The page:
In endurance sports such as running, transport and oxygen supply are decisive. But it is not just about avoiding the cigarette before going for a run. Oxygen transport is impaired up to 24 hours after smoking, as nicotine interferes with the regulation of blood vessels and lung function. The vessels contract and allow less blood flow.
Bottom line: don’t mix running with smoking. If you are serious about running, or if you are simply trying to live healthier, quitting smoking is the fastest way to improve your performance and improve your health.
Change your lifestyle to live longer
Alcohol, an unbalanced diet, lack of exercise, and smoking all have an impact on life expectancy. A study from the University of Zurich proved that a healthy lifestyle keeps us ten years younger. Smoking not only costs money, it also costs you years of life!
Stop smoking and start running
Smoking quickly becomes an addiction that accompanies you in your day to day. Often, smoking is started as a social act: a break with colleagues with a cigarette in hand, or accompanying a drink when you go out for a drink. Also, many cigarettes are lit to relieve stress. On many purpose lists you can find “quitting” and “exercising.” Why not try both at the same time? According to a study, sport can help you quit smoking.(3) People with a training routine were less likely to relapse when trying to quit smoking than people who were not active. Regular physical activity improves mood and is relaxing. Just 10 minutes of exercise makes it easy to quit smoking.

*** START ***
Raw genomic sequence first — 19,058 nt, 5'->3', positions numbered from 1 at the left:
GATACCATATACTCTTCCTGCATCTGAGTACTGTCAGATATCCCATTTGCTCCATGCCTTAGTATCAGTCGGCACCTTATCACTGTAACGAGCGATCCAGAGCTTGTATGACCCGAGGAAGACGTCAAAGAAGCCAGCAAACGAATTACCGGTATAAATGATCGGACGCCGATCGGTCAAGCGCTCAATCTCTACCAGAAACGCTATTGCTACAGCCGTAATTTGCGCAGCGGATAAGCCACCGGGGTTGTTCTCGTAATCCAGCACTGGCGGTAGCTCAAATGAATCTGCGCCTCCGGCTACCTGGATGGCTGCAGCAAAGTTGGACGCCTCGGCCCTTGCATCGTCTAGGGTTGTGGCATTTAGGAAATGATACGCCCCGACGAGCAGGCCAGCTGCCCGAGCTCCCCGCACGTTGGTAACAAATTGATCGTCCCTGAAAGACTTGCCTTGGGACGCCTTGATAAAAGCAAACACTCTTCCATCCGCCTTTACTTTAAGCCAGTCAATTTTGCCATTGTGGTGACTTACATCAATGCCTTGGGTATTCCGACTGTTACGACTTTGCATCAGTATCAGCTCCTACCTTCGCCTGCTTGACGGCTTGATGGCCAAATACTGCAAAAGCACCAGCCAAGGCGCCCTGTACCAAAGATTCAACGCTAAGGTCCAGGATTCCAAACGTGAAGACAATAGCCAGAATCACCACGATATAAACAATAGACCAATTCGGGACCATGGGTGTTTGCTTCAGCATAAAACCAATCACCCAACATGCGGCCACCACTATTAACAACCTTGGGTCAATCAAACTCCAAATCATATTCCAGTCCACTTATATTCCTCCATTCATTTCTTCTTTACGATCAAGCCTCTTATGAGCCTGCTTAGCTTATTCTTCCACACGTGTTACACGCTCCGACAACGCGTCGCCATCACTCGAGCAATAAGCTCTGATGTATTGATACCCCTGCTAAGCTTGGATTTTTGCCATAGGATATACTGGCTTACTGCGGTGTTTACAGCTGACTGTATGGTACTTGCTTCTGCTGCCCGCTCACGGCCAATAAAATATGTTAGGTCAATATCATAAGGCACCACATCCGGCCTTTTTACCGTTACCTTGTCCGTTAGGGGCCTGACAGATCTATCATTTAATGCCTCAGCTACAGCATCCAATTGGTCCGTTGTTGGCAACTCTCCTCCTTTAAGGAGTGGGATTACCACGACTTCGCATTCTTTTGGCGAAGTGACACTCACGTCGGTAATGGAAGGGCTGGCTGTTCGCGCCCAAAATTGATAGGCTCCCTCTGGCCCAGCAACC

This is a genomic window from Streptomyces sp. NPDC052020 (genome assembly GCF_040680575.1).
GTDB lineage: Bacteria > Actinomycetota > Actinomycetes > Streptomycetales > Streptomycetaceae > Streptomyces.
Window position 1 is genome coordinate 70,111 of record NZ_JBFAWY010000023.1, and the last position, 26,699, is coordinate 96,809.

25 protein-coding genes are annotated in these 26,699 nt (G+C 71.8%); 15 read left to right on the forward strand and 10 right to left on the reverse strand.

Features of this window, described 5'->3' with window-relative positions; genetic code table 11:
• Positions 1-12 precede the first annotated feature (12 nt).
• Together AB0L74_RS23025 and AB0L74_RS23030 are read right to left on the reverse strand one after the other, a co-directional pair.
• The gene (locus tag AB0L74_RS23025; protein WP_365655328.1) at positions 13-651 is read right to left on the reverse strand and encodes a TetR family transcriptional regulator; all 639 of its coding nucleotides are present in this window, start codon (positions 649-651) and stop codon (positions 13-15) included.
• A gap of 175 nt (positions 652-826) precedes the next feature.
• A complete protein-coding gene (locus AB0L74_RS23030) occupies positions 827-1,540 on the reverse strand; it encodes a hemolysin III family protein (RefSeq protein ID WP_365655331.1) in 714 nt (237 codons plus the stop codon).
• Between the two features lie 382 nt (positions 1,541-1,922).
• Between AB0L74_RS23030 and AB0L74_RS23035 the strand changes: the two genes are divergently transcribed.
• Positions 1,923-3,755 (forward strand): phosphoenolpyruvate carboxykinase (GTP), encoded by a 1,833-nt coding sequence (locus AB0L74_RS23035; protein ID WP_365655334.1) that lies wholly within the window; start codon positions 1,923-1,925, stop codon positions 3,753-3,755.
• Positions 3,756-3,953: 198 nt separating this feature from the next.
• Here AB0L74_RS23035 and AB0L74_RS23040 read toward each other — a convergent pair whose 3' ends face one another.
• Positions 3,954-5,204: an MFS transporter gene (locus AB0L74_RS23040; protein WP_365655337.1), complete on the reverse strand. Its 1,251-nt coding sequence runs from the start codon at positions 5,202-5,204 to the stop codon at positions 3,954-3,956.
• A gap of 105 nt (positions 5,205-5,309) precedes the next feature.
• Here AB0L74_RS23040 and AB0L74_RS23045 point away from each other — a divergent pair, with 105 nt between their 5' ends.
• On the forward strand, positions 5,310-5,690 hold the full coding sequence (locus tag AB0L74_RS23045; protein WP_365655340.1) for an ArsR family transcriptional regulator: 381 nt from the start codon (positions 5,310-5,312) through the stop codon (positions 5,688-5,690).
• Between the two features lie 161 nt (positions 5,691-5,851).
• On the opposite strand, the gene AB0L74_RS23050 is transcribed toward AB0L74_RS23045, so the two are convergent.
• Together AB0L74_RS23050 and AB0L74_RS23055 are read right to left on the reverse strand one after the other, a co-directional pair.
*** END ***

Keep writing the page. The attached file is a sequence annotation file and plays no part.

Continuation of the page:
How to quit smoking and start running
one. Preparation is the key
Restlessness, irritability, and discomfort, these are just some of the withdrawal symptoms when quitting smoking. An increased appetite can also manifest itself in the first few days, so make sure you have healthy snacks on hand, teas, gum, and water. The symptoms should begin to disappear after ten days.
two. A balanced diet
Smoking speeds up the metabolism, low calorie snacks prevent you from gaining a few extra kilos. Your goal should be to follow a balance diet with lots of vegetables and fruits.
3. Celebrate your successes
Take pride in your decision to quit smoking. You can afford some reward with money that you will NOT be spending on cigarettes.
Four. Set a date
A specific date helps you quit smoking. The birthday or the new year can give more weight to your decision. Make sure to choose a period that is not very stressful to avoid falling into stress-induced behavior patterns.
5. Substitution rituals
Create new rituals for situations where you used to smoke, for example, a coffee break after eating. In addition, you should also avoid the places and situations with which you associate tobacco.
6. Plan your workouts
Mark the hours of the day when you know you want to smoke. Plan small workouts for these hours and follow your plan. This will help you replace the bad habit of smoking with the good habit of exercising.